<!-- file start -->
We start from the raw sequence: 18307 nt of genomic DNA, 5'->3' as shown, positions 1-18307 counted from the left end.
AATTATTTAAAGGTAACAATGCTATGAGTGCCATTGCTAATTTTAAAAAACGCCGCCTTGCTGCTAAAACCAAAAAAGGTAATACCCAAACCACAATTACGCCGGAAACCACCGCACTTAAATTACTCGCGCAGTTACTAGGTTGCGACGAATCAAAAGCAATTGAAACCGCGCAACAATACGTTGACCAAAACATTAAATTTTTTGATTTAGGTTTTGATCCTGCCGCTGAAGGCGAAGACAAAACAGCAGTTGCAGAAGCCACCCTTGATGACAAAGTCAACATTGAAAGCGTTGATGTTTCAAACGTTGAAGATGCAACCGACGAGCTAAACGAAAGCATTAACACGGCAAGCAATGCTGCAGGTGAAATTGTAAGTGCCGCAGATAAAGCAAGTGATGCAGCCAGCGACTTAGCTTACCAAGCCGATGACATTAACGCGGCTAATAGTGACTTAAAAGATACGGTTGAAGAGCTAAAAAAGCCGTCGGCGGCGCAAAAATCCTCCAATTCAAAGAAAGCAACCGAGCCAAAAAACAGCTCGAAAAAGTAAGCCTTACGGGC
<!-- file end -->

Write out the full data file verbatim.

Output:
We start from the raw sequence: 18307 nt of genomic DNA, 5'->3' as shown, positions 1-18307 counted from the left end.
AATTATTTAAAGGTAACAATGCTATGAGTGCCATTGCTAATTTTAAAAAACGCCGCCTTGCTGCTAAAACCAAAAAAGGTAATACCCAAACCACAATTACGCCGGAAACCACCGCACTTAAATTACTCGCGCAGTTACTAGGTTGCGACGAATCAAAAGCAATTGAAACCGCGCAACAATACGTTGACCAAAACATTAAATTTTTTGATTTAGGTTTTGATCCTGCCGCTGAAGGCGAAGACAAAACAGCAGTTGCAGAAGCCACCCTTGATGACAAAGTCAACATTGAAAGCGTTGATGTTTCAAACGTTGAAGATGCAACCGACGAGCTAAACGAAAGCATTAACACGGCAAGCAATGCTGCAGGTGAAATTGTAAGTGCCGCAGATAAAGCAAGTGATGCAGCCAGCGACTTAGCTTACCAAGCCGATGACATTAACGCGGCTAATAGTGACTTAAAAGATACGGTTGAAGAGCTAAAAAAGCCGTCGGCGGCGCAAAAATCCTCCAATTCAAAGAAAGCAACCGAGCCAAAAAACAGCTCGAAAAAGTAAGCCTTACGGGC